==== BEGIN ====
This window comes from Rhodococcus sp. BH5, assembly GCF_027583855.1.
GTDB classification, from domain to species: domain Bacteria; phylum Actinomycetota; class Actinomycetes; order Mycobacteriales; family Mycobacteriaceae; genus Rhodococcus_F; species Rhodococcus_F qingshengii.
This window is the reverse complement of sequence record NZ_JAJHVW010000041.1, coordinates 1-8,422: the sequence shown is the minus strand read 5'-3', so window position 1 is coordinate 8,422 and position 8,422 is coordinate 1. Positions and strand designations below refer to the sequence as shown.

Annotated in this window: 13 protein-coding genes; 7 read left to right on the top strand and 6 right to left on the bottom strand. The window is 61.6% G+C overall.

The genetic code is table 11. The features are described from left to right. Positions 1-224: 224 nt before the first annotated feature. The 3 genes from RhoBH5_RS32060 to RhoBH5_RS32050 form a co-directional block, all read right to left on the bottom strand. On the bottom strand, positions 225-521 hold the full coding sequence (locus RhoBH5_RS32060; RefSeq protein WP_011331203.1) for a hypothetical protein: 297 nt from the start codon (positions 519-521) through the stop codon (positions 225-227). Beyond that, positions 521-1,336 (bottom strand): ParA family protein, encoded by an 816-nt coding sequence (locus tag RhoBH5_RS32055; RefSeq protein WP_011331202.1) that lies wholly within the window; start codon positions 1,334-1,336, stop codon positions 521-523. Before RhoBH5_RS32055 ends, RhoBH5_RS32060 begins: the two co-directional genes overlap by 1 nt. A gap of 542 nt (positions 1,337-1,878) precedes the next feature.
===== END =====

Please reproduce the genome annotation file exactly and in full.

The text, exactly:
This window comes from Rhodococcus sp. BH5, assembly GCF_027583855.1.
GTDB classification, from domain to species: domain Bacteria; phylum Actinomycetota; class Actinomycetes; order Mycobacteriales; family Mycobacteriaceae; genus Rhodococcus_F; species Rhodococcus_F qingshengii.
This window is the reverse complement of sequence record NZ_JAJHVW010000041.1, coordinates 1-8,422: the sequence shown is the minus strand read 5'-3', so window position 1 is coordinate 8,422 and position 8,422 is coordinate 1. Positions and strand designations below refer to the sequence as shown.

Annotated in this window: 13 protein-coding genes; 7 read left to right on the top strand and 6 right to left on the bottom strand. The window is 61.6% G+C overall.

The genetic code is table 11. The features are described from left to right. Positions 1-224: 224 nt before the first annotated feature. The 3 genes from RhoBH5_RS32060 to RhoBH5_RS32050 form a co-directional block, all read right to left on the bottom strand. On the bottom strand, positions 225-521 hold the full coding sequence (locus RhoBH5_RS32060; RefSeq protein WP_011331203.1) for a hypothetical protein: 297 nt from the start codon (positions 519-521) through the stop codon (positions 225-227). Beyond that, positions 521-1,336 (bottom strand): ParA family protein, encoded by an 816-nt coding sequence (locus tag RhoBH5_RS32055; RefSeq protein WP_011331202.1) that lies wholly within the window; start codon positions 1,334-1,336, stop codon positions 521-523. Before RhoBH5_RS32055 ends, RhoBH5_RS32060 begins: the two co-directional genes overlap by 1 nt. A gap of 542 nt (positions 1,337-1,878) precedes the next feature.